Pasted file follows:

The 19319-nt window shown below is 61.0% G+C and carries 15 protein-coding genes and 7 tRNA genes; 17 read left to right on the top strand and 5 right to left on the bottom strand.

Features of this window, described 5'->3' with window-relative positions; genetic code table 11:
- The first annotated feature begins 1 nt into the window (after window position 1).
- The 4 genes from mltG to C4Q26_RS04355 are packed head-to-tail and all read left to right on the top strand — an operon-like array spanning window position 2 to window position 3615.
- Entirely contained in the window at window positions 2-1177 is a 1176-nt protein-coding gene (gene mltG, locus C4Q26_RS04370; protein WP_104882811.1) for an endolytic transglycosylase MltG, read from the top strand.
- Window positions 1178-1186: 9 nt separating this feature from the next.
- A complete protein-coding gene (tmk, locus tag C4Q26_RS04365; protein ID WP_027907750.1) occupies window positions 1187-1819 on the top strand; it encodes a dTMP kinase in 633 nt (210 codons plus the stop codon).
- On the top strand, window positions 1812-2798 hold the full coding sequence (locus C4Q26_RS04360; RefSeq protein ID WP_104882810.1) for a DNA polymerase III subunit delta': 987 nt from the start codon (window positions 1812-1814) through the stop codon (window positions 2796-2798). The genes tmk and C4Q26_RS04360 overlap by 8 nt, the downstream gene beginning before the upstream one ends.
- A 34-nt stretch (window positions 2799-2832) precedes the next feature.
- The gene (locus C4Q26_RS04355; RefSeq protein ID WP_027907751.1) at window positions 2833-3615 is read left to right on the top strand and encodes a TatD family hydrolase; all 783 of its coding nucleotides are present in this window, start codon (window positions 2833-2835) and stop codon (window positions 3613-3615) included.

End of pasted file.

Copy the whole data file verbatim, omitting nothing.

The 19319-nt window shown below is 61.0% G+C and carries 15 protein-coding genes and 7 tRNA genes; 17 read left to right on the top strand and 5 right to left on the bottom strand.

Features of this window, described 5'->3' with window-relative positions; genetic code table 11:
- The first annotated feature begins 1 nt into the window (after window position 1).
- The 4 genes from mltG to C4Q26_RS04355 are packed head-to-tail and all read left to right on the top strand — an operon-like array spanning window position 2 to window position 3615.
- Entirely contained in the window at window positions 2-1177 is a 1176-nt protein-coding gene (gene mltG, locus C4Q26_RS04370; protein WP_104882811.1) for an endolytic transglycosylase MltG, read from the top strand.
- Window positions 1178-1186: 9 nt separating this feature from the next.
- A complete protein-coding gene (tmk, locus tag C4Q26_RS04365; protein ID WP_027907750.1) occupies window positions 1187-1819 on the top strand; it encodes a dTMP kinase in 633 nt (210 codons plus the stop codon).
- On the top strand, window positions 1812-2798 hold the full coding sequence (locus C4Q26_RS04360; RefSeq protein ID WP_104882810.1) for a DNA polymerase III subunit delta': 987 nt from the start codon (window positions 1812-1814) through the stop codon (window positions 2796-2798). The genes tmk and C4Q26_RS04360 overlap by 8 nt, the downstream gene beginning before the upstream one ends.
- A 34-nt stretch (window positions 2799-2832) precedes the next feature.
- The gene (locus C4Q26_RS04355; RefSeq protein ID WP_027907751.1) at window positions 2833-3615 is read left to right on the top strand and encodes a TatD family hydrolase; all 783 of its coding nucleotides are present in this window, start codon (window positions 2833-2835) and stop codon (window positions 3613-3615) included.